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Advance Scouting: Miami, via Bucky’s Fifth Quarter

Getting some scoop on LSU’s opening opponent by talking to Miami’s last opponent.

NCAA Football: Orange Bowl-Wisconsin vs Miami Jasen Vinlove-USA TODAY Sports

LSU will likely face it’s highest-rated season opener since the 2011 Oregon matchup when they head back to AT&T Stadium to take on what will probably be a top-10 Miami Hurricanes squad.

Miami will return 15 starters from a team that was as hot as any for the first 10 games of 2017, but closed things out with an ugly three-game losing streak, capped by a 34-24 loss to Wisconsin in the Orange Bowl.

On that note, it seemed like a good idea to get some background info on the ‘Canes from that Orange Bowl perspective, via Jake Kocorowski, of our friends at Bucky’s Fifth Quarter.

1. Well, Miami was a favorite, playing at home, and Wisconsin was able to take control and pull away in the fourth quarter. What happened, exactly?

It was really the second quarter where everything turned around for Wisconsin. Miami was up 14-3 until outside linebacker Andrew Van Ginkel diagnosed a cut block from the tackle, eluded it, then came down with an interception off a bubble screen in Hurricanes territory. That was the spark the team needed after being thrashed early by Miami’s offense in the first quarter (148 yards given up, 9.9 yards per play), reeling off 21 straight points to take the lead (and eventually hold on for the win). The key to that, and you note it below in your next question, was the passing attack. Alex Hornibrook, who came into the game throwing 15 interceptions, did not complete a pass to the opposite team and earned the game’s MVP honors by throwing for 258 yards and four touchdowns.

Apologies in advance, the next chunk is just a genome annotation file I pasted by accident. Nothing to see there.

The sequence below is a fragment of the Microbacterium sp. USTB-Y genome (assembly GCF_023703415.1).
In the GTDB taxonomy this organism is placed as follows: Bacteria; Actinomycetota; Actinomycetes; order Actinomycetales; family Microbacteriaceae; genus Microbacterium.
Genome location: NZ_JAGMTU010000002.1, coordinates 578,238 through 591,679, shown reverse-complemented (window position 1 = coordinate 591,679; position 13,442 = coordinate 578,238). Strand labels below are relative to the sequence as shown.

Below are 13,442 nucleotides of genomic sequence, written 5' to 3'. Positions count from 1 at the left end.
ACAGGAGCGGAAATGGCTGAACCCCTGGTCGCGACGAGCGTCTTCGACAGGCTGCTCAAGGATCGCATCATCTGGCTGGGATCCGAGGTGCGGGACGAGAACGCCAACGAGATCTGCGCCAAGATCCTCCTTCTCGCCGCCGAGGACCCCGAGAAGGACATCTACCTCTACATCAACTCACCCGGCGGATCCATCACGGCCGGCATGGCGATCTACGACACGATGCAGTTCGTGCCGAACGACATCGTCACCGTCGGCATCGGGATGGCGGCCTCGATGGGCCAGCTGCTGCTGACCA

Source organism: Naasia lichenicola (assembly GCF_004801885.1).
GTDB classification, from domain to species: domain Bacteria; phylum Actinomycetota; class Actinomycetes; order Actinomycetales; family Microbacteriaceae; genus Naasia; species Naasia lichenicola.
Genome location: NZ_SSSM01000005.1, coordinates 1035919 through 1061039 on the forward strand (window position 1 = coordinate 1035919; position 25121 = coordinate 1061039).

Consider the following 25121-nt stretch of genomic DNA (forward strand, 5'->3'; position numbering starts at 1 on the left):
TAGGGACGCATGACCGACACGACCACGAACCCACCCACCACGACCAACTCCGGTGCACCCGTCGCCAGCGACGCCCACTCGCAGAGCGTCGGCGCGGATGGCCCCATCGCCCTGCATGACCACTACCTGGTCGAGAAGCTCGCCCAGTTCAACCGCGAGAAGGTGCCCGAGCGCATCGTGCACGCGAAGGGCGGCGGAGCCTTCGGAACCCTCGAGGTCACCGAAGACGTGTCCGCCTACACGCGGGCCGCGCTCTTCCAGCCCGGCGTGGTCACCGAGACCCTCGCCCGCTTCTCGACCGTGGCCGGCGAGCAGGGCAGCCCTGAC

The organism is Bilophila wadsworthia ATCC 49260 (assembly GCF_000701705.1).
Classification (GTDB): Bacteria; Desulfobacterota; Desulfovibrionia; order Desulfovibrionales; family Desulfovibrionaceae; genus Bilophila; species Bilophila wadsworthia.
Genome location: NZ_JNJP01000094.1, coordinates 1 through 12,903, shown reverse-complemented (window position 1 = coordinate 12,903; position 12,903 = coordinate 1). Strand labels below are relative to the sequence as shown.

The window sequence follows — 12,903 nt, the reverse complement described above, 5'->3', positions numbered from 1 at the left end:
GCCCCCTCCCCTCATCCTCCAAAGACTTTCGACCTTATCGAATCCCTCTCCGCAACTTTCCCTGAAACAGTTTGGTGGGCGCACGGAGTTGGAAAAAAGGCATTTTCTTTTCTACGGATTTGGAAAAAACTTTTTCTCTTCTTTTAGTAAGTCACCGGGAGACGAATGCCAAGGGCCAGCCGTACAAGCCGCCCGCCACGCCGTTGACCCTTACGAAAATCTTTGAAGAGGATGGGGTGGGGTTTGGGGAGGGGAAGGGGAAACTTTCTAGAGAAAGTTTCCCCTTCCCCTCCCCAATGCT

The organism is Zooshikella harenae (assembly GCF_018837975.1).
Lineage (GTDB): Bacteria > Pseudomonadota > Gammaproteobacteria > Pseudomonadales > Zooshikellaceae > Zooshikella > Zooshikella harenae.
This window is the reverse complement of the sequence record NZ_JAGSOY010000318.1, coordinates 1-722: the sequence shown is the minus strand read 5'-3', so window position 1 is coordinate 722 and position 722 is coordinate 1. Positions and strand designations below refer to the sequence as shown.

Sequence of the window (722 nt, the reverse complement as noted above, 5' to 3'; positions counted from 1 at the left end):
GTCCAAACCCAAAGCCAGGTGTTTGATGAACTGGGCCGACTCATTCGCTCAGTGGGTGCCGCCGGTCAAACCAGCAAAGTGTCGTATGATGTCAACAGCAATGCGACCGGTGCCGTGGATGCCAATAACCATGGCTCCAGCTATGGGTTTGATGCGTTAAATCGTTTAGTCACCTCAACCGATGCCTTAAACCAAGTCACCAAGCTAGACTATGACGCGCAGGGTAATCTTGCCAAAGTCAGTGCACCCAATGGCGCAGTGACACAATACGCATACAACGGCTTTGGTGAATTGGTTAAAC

To their credit, Miami didn’t back down, closing the gap to 24-21 in the third quarter after botched coverage on a scramble by Rosier that turned into a touchdown pass. Yet Wisconsin would seemingly answer the call when challenged during those final two quarters. Mark Richt’s squad pushed down the field and looked to either tie or take the lead in the game during that quarter, but an interception by Derrick Tindal thwarted that effort--which then led to a field goal for the Badgers. Miami gets a field goal to make it 27-24, Wisconsin answers right back with a touchdown drive to extend the lead to 10 again in the fourth quarter.

The defense bent but didn’t break in the second half, as in the fourth frame Miami drove down to get that previously mentioned field goal but also had a nice drive, going 69 yards to put themselves in great position for more points. That narrative displayed itself when the Badgers’ defense held the Hurricanes without a touchdown that series, with Miami’s placekicker stoinking a field goal off the right post.

2. Alex Hornibrook was fairly inconsistent in 2017, but absolutely ripped up what had been a very good Miami secondary. What worked so well for he and the Badger receivers?